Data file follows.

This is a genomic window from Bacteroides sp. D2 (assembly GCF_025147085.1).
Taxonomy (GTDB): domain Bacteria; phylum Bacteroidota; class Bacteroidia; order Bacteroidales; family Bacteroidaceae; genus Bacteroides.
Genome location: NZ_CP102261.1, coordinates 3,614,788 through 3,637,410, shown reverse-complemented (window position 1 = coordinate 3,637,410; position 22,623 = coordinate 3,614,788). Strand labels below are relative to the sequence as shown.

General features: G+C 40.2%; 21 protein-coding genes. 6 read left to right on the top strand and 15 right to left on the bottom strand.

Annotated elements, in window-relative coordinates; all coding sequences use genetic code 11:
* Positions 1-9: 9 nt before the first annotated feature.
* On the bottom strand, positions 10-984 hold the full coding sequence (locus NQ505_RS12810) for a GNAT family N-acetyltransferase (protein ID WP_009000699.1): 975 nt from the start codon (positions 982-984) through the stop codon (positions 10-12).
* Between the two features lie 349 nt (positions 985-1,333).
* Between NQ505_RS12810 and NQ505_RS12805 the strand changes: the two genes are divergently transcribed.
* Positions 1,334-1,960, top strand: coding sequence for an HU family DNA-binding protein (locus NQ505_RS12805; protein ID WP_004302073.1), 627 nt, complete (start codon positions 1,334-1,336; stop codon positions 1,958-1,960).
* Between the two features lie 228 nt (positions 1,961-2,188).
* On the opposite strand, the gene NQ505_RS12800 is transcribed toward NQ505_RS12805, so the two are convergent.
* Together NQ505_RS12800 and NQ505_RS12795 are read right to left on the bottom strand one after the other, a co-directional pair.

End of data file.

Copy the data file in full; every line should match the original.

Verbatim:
This is a genomic window from Bacteroides sp. D2 (assembly GCF_025147085.1).
Taxonomy (GTDB): domain Bacteria; phylum Bacteroidota; class Bacteroidia; order Bacteroidales; family Bacteroidaceae; genus Bacteroides.
Genome location: NZ_CP102261.1, coordinates 3,614,788 through 3,637,410, shown reverse-complemented (window position 1 = coordinate 3,637,410; position 22,623 = coordinate 3,614,788). Strand labels below are relative to the sequence as shown.

General features: G+C 40.2%; 21 protein-coding genes. 6 read left to right on the top strand and 15 right to left on the bottom strand.

Annotated elements, in window-relative coordinates; all coding sequences use genetic code 11:
* Positions 1-9: 9 nt before the first annotated feature.
* On the bottom strand, positions 10-984 hold the full coding sequence (locus NQ505_RS12810) for a GNAT family N-acetyltransferase (protein ID WP_009000699.1): 975 nt from the start codon (positions 982-984) through the stop codon (positions 10-12).
* Between the two features lie 349 nt (positions 985-1,333).
* Between NQ505_RS12810 and NQ505_RS12805 the strand changes: the two genes are divergently transcribed.
* Positions 1,334-1,960, top strand: coding sequence for an HU family DNA-binding protein (locus NQ505_RS12805; protein ID WP_004302073.1), 627 nt, complete (start codon positions 1,334-1,336; stop codon positions 1,958-1,960).
* Between the two features lie 228 nt (positions 1,961-2,188).
* On the opposite strand, the gene NQ505_RS12800 is transcribed toward NQ505_RS12805, so the two are convergent.
* Together NQ505_RS12800 and NQ505_RS12795 are read right to left on the bottom strand one after the other, a co-directional pair.